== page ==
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17 Self Sustaining Homes

by Brad

17 Self Sustaining Homes


From The Dome Homes to The Solar House in Spain here are 17 Self Sustaining Homes. Would you live in any of these amazing homes?

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#8 – The Dome Homes
The International Dome Home Co. made a building model that has multiple functions. They can be used as office buildings, as homes, small stores, almost anything you could think of. The shape is the magic key in its design. The dome shape allows the building to be structurally stable, saves energy due to better circulation, and the shape allows the outside to last longer since it dissipates the wind opposed to being gradually eroded by it. Who wouldn’t want to live in one of these, it’s like having your very own green hobbit hole!

#7 – The Orchid House
A name befitting of its shape, the Orchid house is located on a nature reserve in England. The 2400 square foot home was part of a green home building project called the Lower Mill Estate. The house, which is referred to as the most expensive green home ever sold, cost the new owner a whopping .2 million. The best feature in the house, a geothermal heating pump that claims to generate more energy than it uses.

#6 – ZeroHouse
ZeroHouse is a home that was designed to be completely self-sufficient. The house produces power through solar panels, has reservoirs to collect rainwater, and it even turns your waste into compost. Each one of these functions can be commanded through a smart device such as a phone or tablet. The makers of the ZeroHouse promise that this tricked out model is only just the beginning. You can snatch one up for yourself today for only 0,000.

#5 – The Solar House in Spain
A .7 million dollar villa is up for sale in Mallorca, Spain and the entire thing is powered by solar energy. The house is a whopping 6,450-square-feet and has five bedrooms and five bathrooms. The inside has recently been remodeled, and the previous owners updated the appliances to stainless steel. It may not be as big as some of these other green homes we’ve seen on this list but if you have that kind of cash laying around we’re sure you could at least use it as a vacation getaway, the views alone are gorgeous.

#4 – The Wyne Residence
In British Columbia, Canada ski patroller Richard Wyne designed and crafted this zero-energy home called the Richard Wyne’s Whistler home. The 2,200 square-foot house cost a little over .2 million to create but the three-story home features fiberglass windows, and fiber-cement siding to decrease heat transfers. A 600-foot solar panel array on the roof supplies the house with all the energy the family could possibly use. If those features weren’t green enough for you just know that one of the building materials used in this design is a spray foam that is made from recycled plastics and vegetable oil. If that isn’t recycling and reusing I’m not sure what is.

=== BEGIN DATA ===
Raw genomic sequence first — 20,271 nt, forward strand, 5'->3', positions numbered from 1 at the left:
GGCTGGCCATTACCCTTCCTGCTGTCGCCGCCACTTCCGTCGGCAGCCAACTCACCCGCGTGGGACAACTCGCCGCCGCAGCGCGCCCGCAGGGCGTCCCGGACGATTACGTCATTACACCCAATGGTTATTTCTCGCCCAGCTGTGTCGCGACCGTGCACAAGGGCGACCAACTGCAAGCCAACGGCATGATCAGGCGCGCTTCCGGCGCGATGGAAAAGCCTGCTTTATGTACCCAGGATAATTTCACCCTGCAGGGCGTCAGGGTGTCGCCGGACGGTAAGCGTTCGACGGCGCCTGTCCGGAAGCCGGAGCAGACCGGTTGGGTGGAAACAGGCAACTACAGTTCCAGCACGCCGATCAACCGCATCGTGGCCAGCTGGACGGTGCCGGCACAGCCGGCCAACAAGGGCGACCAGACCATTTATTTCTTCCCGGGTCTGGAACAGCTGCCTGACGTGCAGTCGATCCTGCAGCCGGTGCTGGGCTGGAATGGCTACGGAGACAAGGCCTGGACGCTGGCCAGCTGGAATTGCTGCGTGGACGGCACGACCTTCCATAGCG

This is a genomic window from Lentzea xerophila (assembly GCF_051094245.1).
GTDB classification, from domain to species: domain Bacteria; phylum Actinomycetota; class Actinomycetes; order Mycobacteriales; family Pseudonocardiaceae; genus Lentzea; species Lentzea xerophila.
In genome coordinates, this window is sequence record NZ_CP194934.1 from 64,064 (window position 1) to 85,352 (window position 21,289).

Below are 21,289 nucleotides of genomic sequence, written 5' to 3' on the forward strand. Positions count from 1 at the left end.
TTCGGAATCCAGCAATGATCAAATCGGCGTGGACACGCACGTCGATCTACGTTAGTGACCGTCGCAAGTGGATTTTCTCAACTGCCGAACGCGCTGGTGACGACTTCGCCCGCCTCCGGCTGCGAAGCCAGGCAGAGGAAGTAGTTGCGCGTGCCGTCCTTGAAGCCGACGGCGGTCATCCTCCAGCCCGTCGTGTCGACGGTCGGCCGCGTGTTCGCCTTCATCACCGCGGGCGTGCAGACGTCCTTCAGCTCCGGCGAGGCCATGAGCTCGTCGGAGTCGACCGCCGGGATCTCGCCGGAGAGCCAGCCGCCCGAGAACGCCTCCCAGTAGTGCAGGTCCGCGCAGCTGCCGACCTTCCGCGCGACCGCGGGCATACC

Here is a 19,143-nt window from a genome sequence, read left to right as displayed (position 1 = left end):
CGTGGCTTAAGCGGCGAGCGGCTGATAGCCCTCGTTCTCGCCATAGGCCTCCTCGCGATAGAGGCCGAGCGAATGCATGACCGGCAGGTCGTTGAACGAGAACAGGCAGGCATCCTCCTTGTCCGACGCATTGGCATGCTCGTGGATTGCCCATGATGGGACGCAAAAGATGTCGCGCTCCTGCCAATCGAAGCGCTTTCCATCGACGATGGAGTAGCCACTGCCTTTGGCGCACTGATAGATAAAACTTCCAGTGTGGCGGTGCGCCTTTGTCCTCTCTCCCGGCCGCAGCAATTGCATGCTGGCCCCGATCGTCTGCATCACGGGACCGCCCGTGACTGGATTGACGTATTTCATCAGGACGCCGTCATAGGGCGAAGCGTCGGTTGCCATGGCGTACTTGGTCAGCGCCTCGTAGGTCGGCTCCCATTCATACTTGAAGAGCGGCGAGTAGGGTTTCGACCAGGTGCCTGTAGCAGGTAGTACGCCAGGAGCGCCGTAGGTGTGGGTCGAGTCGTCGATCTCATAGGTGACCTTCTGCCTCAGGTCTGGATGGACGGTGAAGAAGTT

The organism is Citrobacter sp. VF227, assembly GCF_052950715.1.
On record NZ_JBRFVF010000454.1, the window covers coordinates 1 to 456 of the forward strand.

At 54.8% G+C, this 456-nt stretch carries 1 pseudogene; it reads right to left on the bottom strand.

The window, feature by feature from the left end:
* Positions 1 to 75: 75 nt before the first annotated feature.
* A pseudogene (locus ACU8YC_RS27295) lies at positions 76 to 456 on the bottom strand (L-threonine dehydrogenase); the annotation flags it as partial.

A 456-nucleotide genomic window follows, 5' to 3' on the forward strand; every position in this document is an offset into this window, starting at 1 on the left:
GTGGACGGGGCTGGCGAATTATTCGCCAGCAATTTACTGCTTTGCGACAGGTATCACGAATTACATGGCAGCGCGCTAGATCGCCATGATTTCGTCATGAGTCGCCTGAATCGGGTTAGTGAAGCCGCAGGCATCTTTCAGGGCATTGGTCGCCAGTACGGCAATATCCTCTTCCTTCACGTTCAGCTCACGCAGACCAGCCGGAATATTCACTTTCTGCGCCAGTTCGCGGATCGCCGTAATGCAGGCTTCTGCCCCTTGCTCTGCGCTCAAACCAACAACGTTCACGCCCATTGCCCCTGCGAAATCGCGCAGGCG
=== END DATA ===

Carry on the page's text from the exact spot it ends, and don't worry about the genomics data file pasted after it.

#3 – The Finca Bellavista Rainforest Village
The treetop community was first designed to preserve the 300 acres of rainforest in Costa Rica. The collection of tree houses runs completely off of sustainable energy and offers a recycling center, a hydroelectric turbine system that gives power to the members of the community, a community garden, and even internet with wifi can be found at the bottom of the trees. What is the best way to get from tree to tree other than swinging on a vine like George of the jungle, zip lines, and this community is outfitted with a network of them dubbed the “Sky Trail.”

#2 – The Yannell Residence
The Yannell residence was designed for Michael Yannell by Farr Associates and Goldberg General Contracting. The single family home is 2,675-square-feet and is located in Chicago, Illinois. The home cost .6 million to build but seems worth it since it produces 40% more energy than it consumes. That being the case, the house scored higher than any other LEED-certified green housing project in history.

#1 – A Home on Bird Island
Bird Island is an urban renewal project being designed by Graft Lab Architects for the YTL Green Home Competition in Kuala Lumpur, Malaysia. The home is made from sustainably-sourced silicone glass fabric which makes it a zero energy home. The unique flexibility allows the structure to bend and sway with the wind just like a treetop. Even though there was a total of six green home structures built on Bird Island for the competition we still think that the design of this model beats all.